Steve McQueen has known about slavery for as long as he can remember. To the son of West Indian parents, slavery’s history is the story of his very existence: “So there is a weight on your chest, on your back, from a very early age.” Yet he cannot recall having ever felt angry about it.
“Angry?” He looks puzzled. “No. You feel hurt that someone did such things, but angry? No.” To McQueen, the notion sounds as bizarre as finding slavery funny. “Painful, sure. Hurt, absolutely. I don’t know if that can be seen as anger. Not to say that I’m not angry with injustice, of course – and slavery is a huge injustice. But thinking about it that way? No.” From his baffled expression, you might think him literally unaware that anger is quite a common response.
From presidential selfies to never-ending Instagram feeds, the world is now drowning in images. Celebrated photographers debate the impact of this mass democratisation on their craft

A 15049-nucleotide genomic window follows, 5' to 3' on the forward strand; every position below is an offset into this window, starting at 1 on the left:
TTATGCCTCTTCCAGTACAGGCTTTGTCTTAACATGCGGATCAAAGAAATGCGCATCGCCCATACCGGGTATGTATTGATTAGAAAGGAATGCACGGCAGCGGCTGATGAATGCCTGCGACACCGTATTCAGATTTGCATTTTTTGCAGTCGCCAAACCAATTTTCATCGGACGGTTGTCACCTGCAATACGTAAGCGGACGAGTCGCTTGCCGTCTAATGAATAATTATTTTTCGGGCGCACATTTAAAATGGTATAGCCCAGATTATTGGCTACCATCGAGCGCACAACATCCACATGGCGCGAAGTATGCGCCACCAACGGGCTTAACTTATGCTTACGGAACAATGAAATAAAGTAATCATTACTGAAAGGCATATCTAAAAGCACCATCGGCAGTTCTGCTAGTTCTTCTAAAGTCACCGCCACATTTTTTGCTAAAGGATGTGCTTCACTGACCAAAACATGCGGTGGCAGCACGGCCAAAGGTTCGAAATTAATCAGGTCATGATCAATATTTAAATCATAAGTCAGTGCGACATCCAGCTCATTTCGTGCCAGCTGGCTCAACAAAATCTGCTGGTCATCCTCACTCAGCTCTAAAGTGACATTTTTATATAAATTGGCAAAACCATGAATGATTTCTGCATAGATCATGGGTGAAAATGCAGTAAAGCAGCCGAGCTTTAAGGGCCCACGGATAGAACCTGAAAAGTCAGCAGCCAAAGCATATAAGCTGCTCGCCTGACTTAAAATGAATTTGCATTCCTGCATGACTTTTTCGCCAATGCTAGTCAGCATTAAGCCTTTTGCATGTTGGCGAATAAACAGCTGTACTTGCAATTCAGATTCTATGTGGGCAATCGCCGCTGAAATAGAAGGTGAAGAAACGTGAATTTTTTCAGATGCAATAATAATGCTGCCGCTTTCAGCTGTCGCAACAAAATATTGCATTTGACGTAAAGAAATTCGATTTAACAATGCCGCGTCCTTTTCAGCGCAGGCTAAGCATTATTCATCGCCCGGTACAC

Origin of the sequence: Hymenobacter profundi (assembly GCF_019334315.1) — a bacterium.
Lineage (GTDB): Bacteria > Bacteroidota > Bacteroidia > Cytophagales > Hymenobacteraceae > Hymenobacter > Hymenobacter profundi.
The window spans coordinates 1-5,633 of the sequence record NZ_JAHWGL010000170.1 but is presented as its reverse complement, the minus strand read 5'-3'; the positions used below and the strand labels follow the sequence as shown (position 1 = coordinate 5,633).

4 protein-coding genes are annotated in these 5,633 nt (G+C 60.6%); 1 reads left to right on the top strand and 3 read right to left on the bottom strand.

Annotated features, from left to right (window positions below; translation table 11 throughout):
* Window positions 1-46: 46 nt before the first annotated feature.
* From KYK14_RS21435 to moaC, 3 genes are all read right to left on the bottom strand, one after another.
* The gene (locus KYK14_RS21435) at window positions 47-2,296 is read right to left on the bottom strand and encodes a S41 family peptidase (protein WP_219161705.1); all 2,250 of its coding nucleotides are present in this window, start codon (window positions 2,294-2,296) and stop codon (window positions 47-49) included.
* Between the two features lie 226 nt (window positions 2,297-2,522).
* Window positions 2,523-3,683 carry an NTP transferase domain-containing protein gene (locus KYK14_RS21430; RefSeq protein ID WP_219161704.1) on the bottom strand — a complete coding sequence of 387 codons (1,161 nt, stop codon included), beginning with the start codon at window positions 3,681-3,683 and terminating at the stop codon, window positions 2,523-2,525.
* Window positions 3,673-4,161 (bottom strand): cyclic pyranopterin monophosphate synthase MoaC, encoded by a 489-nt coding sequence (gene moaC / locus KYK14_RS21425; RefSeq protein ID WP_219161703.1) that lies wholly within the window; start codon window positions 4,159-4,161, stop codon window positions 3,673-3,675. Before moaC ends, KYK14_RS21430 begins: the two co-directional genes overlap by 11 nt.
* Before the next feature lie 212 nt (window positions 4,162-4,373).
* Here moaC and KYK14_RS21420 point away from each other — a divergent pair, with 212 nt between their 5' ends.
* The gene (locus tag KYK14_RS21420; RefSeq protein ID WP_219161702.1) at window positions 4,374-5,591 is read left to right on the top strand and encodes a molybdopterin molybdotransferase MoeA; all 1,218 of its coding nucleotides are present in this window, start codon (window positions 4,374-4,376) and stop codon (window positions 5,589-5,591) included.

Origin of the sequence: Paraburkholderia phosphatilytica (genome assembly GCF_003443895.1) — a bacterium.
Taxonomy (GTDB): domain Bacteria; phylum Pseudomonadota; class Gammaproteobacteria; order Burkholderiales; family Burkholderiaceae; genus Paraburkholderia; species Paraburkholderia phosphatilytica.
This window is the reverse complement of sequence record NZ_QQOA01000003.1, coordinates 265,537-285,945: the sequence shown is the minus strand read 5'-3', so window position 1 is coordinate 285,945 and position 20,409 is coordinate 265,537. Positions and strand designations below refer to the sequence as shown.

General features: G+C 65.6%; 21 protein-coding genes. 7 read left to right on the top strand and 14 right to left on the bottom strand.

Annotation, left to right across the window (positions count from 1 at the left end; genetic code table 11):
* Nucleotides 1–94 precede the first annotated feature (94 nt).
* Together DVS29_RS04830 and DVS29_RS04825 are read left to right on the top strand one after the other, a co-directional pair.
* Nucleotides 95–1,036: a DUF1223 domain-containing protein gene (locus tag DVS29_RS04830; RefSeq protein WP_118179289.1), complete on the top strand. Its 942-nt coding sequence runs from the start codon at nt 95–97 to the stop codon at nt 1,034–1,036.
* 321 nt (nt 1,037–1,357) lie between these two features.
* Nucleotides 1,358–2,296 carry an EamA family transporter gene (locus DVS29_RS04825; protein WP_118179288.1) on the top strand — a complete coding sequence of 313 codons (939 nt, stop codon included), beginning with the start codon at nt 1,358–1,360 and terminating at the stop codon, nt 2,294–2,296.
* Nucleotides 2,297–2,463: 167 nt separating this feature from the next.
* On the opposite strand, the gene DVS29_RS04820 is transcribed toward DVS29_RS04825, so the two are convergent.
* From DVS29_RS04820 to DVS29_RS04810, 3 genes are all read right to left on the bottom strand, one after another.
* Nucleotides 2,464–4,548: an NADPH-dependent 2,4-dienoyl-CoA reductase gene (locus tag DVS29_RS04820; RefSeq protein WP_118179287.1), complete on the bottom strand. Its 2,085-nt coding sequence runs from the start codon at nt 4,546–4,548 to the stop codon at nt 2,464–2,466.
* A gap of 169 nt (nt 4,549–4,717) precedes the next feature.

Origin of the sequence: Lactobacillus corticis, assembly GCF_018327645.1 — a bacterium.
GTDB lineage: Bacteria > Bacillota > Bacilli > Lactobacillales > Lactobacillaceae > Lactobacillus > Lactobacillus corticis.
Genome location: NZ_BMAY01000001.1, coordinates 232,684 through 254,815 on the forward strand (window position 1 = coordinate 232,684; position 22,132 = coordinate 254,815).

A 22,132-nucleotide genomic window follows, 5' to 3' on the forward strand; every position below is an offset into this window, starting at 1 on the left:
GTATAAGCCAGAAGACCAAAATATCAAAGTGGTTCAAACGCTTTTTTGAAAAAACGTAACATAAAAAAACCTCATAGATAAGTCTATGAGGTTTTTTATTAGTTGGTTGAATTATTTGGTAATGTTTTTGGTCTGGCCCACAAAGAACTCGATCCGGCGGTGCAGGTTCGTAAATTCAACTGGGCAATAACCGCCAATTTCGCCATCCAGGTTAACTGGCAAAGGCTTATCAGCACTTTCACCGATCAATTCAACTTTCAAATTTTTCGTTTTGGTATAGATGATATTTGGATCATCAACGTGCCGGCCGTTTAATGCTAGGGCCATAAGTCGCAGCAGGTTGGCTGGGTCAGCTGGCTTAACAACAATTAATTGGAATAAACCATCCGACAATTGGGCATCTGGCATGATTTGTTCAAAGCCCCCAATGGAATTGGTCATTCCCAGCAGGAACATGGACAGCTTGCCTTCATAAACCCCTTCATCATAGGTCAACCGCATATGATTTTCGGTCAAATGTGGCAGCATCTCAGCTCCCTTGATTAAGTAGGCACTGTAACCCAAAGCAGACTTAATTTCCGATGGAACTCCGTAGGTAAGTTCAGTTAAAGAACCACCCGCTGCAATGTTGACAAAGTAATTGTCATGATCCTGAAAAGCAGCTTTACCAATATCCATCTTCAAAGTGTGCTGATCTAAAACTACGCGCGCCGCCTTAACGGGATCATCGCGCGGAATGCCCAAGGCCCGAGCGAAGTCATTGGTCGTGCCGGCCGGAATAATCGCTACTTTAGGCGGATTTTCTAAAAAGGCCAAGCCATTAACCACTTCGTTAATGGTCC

Antoni Gaudí is Barcelona’s most famous son but one of his collaborators, Jujol, created buildings with a lighter touch, and humour, in its surrounding villages. Richard Eilers takes a tour
Why does America lose its head over ‘terror’ but ignore its daily gun deaths? | Michael Cohen | Comment is free | The ObserverPosted: 21 April 2013
The thriving metropolis of Boston was turned into a ghost town on Friday. Nearly a million Bostonians were asked to stay in their homes –and willingly complied. Schools were closed; business shuttered; trains, subways and roads were empty; usually busy streets eerily resembled a post-apocalyptic movie set; even baseball games and cultural events were cancelled – all in response to a 19-year-old fugitive, who was on foot and clearly identified by the news media.
The hottest read in Norway this year is packed with polygamy, prostitutes – even corporal punishment. But this isn’t Fifty Shades of Grey; instead, Norwegians have been rushing to pick up copies of the Bible.
China’s most fascinating celebrity is probably the only contemporary dancer also capable of blowing up a bridge – she also used to be a man